Renewable energy made up just over 41% of Germany’s power supply last month, the most ever at around 19.5 TWh. It’s a good thing, too, because nuclear power production may have fallen to its lowest monthly level since the 1970s – even though no nuclear plant has been switched off since 2015. Meanwhile, has France’s tentative nuclear reduction reached a milestone? Craig Morris takes a look.
In March, Germany posted yet another wind power record, with production peaking at 38.5 GW on March 18, just topping the old record of 38 GW on February 22. The month as a whole was the biggest ever for renewables in the country as well, thanks primarily to more electricity from wind and solar.
Together, they generated some 12.5 TWh, though it was not a record month for either. (The monthly record for wind is 11.2 TWh from December 2015; for solar, 5.5 TWh from July 2015.) Power from biomass (not wood pellets!) was also strong at 4.5 TWh but also far from its record of 4.8 TWh in December 2014. Likewise, hydropower was some 50% stronger than in recent months, but otherwise unremarkable.
Meanwhile, Germany’s nuclear power production hit its lowest monthly level probably since the fleet was built up in the mid-1970s and 1980s – I simply don’t know where to find such old data by month (if you do, drop us a comment below). But based on annual production data, it seems that Germany has not had so little nuclear power since the mid-1970s. The phaseout alone does not explain it; eight reactors of the 19 that were once online are still in service. Half of them are now down:
- Neckarwestheim II, the youngest reactor in Germany, went off on Friday night for scheduled refueling, but with a twist: the fuel rods are not simply to be changed. Rather, the operator, EnBW (now wholly owned by the government of the state of Baden-Württemberg, which has a Green Minister-President) wants to inspect each fuel rod and only swap out the ones that need it (report in German). The firm must close the reactor at the end of 2022, so it is working now to ensure that the fuel rods left over then are as spent as possible.
- Grohnde, another reactor undergoing its regular overhaul, is expected to come online this week after more than a month.
- Brokdorf remains offline after rust was unexpectedly discovered on its fuel rods at the beginning of February. It is still unclear when the reactor will go back online. Its fate also partly lies with the Greens in the state government of Schleswig-Holstein.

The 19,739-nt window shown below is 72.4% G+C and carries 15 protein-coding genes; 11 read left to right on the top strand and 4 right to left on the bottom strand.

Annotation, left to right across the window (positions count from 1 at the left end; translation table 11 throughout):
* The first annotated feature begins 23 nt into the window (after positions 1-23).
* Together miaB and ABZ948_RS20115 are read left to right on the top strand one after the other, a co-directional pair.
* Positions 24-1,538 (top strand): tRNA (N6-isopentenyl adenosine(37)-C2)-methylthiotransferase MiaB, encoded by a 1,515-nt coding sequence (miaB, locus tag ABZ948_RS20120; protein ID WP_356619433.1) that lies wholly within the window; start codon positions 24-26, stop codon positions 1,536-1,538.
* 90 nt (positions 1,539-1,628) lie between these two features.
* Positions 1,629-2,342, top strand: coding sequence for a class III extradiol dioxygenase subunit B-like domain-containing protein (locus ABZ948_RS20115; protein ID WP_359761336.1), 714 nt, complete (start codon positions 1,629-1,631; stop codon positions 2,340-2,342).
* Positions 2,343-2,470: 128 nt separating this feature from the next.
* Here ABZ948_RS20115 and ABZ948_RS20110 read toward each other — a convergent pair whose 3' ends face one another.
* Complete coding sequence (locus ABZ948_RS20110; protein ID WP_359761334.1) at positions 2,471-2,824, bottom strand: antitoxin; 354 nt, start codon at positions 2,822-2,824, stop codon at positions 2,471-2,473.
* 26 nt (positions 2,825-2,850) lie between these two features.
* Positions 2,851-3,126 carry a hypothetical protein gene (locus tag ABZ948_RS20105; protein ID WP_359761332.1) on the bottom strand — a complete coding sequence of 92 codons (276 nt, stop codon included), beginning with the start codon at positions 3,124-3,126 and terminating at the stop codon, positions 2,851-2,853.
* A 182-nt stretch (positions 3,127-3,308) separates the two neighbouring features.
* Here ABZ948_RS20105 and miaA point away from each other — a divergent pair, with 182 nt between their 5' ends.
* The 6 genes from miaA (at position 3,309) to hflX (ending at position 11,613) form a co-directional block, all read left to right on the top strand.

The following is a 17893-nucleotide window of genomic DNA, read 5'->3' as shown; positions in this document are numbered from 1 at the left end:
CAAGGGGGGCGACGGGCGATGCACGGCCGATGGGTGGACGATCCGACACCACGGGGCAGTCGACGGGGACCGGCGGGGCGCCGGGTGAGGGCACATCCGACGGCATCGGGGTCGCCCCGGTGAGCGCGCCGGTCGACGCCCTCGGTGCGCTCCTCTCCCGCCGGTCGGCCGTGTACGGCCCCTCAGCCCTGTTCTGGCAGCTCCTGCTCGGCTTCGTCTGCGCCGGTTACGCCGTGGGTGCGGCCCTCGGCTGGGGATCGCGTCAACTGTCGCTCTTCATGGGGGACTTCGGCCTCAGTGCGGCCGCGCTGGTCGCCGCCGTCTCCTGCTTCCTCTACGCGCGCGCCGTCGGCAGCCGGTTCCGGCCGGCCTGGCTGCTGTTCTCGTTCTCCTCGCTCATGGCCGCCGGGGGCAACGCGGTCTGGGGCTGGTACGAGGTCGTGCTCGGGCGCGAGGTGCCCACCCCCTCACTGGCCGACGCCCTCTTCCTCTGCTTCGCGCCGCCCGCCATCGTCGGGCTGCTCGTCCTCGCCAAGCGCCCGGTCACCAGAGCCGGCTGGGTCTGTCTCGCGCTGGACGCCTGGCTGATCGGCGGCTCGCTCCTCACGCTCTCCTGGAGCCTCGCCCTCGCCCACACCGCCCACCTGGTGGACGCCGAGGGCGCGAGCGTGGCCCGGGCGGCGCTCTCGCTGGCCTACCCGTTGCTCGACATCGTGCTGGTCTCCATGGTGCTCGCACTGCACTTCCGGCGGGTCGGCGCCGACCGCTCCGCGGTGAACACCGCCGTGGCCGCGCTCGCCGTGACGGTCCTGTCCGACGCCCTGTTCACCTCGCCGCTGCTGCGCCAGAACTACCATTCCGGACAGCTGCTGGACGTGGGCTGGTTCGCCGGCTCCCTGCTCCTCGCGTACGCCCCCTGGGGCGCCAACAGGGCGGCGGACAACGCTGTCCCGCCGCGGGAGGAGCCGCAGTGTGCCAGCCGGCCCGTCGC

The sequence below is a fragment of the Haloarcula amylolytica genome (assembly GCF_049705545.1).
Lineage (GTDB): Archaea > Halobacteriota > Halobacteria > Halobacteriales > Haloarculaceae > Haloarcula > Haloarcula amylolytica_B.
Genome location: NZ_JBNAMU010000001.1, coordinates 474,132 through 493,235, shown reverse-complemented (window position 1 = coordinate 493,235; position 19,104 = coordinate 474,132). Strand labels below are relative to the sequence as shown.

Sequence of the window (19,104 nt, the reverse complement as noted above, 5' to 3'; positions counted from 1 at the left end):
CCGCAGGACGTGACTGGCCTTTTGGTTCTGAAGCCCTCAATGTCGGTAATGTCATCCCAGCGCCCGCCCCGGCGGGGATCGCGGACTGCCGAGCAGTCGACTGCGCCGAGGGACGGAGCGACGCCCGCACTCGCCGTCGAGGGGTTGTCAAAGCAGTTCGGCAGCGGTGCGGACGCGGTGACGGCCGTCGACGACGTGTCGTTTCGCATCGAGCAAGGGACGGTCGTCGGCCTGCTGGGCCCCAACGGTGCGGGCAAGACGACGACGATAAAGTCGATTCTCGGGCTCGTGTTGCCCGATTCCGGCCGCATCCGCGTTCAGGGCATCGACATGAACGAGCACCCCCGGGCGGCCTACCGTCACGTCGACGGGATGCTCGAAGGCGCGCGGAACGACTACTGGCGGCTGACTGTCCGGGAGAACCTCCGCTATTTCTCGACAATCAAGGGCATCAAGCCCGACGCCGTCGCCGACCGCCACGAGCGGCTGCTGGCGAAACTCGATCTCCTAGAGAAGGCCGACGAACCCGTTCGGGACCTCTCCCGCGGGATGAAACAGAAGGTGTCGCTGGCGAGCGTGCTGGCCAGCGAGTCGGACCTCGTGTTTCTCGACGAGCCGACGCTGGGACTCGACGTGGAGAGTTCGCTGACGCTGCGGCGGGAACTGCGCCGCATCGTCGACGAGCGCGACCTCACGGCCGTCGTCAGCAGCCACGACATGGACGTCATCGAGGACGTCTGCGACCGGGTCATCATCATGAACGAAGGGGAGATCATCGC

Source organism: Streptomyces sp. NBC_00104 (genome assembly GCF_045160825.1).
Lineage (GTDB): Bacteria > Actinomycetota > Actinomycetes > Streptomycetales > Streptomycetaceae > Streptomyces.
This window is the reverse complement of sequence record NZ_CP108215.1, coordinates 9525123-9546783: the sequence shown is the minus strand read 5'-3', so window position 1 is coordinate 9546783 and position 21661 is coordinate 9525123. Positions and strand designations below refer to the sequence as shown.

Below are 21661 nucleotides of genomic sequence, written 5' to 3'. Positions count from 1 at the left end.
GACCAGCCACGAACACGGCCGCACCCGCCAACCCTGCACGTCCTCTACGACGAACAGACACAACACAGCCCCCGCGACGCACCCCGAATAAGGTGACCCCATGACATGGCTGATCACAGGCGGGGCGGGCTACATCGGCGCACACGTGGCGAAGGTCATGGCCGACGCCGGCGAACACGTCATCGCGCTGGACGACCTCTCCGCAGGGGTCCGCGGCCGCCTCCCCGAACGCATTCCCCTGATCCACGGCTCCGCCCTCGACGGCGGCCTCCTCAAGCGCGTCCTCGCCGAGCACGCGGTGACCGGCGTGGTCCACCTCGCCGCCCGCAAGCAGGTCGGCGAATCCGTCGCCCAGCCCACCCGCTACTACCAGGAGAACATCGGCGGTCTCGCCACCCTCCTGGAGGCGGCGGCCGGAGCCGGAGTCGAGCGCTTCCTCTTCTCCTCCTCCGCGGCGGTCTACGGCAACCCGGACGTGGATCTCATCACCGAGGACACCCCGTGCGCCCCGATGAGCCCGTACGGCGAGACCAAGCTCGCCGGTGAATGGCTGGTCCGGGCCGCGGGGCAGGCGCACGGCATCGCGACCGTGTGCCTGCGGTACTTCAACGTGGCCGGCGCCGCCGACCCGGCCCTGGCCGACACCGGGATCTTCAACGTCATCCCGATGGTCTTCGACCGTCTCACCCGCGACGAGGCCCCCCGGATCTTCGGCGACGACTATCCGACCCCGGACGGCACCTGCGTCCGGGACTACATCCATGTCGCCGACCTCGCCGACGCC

- Finally, Philippsburg II has been off since December, when an emergency system failed. There is also no date for its ramp-up.
This summer, the next reactor is scheduled to be shut down for good: Gundremmingen B, a plant that is currently running full blast. Under the original phaseout plan from 2002, the reactor would have closed in 2016. It most recently made headlines for being infected with the Conficker computer worm. The last German reactor was switched off almost two years ago.
Across the Rhine, France’s Bugey 5 reactor’s containment vessel is now to be held together with whitewash (lait du chaux) and resin (mastic), as a press release (in French) from French nuclear watchdog ASN explains. The resulting lime mortar is now undergoing tests to see if it does indeed patch up the leaky parts at the bottom of the containment vessel.
Bugey 5 has been offline since August 2015. The French hope to get another three reactors online this summer. At Fessenheim 2, the oldest in the country, excessively high carbon concentrations were found. Gravelines 5 needs a new generator, as does Paluel 2 – except that there, the old generator crashed inside the reactor as it was being removed, so a few other things are needed now as well.
In similar news, Fessenheim’s closure has become official with its publication in the Gazette on Sunday. The plant will close whenever the new reactor at Flamanville goes into operation. It is unclear what will happen if the EPR reactor turns out to be impossible to finish. France aims to reduce its reliance on nuclear power from 75% of demand to 50% by 2025.
Source: Energy Transition. Reproduced with permission.
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